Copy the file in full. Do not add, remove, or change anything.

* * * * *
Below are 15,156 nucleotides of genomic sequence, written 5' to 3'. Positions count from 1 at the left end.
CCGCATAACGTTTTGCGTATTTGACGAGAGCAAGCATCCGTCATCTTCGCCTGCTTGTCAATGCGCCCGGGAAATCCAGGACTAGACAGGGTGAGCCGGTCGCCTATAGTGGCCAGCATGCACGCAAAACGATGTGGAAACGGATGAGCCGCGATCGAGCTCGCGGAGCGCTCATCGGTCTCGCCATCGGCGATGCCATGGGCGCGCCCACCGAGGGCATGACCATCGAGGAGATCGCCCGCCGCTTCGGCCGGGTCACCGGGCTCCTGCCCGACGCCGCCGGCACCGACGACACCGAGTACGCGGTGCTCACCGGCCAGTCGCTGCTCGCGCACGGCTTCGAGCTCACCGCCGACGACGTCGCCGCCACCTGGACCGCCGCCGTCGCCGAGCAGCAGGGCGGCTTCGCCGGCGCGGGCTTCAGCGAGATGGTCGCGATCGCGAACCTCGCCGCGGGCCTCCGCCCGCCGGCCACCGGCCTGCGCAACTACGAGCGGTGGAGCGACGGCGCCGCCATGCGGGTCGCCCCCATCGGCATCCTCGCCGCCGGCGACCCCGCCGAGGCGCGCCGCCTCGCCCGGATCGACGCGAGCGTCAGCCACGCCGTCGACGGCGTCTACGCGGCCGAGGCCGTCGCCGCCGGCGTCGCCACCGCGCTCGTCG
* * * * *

Below are 15,156 nucleotides of genomic sequence, written 5' to 3'. Positions count from 1 at the left end.
CCGCATAACGTTTTGCGTATTTGACGAGAGCAAGCATCCGTCATCTTCGCCTGCTTGTCAATGCGCCCGGGAAATCCAGGACTAGACAGGGTGAGCCGGTCGCCTATAGTGGCCAGCATGCACGCAAAACGATGTGGAAACGGATGAGCCGCGATCGAGCTCGCGGAGCGCTCATCGGTCTCGCCATCGGCGATGCCATGGGCGCGCCCACCGAGGGCATGACCATCGAGGAGATCGCCCGCCGCTTCGGCCGGGTCACCGGGCTCCTGCCCGACGCCGCCGGCACCGACGACACCGAGTACGCGGTGCTCACCGGCCAGTCGCTGCTCGCGCACGGCTTCGAGCTCACCGCCGACGACGTCGCCGCCACCTGGACCGCCGCCGTCGCCGAGCAGCAGGGCGGCTTCGCCGGCGCGGGCTTCAGCGAGATGGTCGCGATCGCGAACCTCGCCGCGGGCCTCCGCCCGCCGGCCACCGGCCTGCGCAACTACGAGCGGTGGAGCGACGGCGCCGCCATGCGGGTCGCCCCCATCGGCATCCTCGCCGCCGGCGACCCCGCCGAGGCGCGCCGCCTCGCCCGGATCGACGCGAGCGTCAGCCACGCCGTCGACGGCGTCTACGCGGCCGAGGCCGTCGCCGCCGGCGTCGCCACCGCGCTCGTCG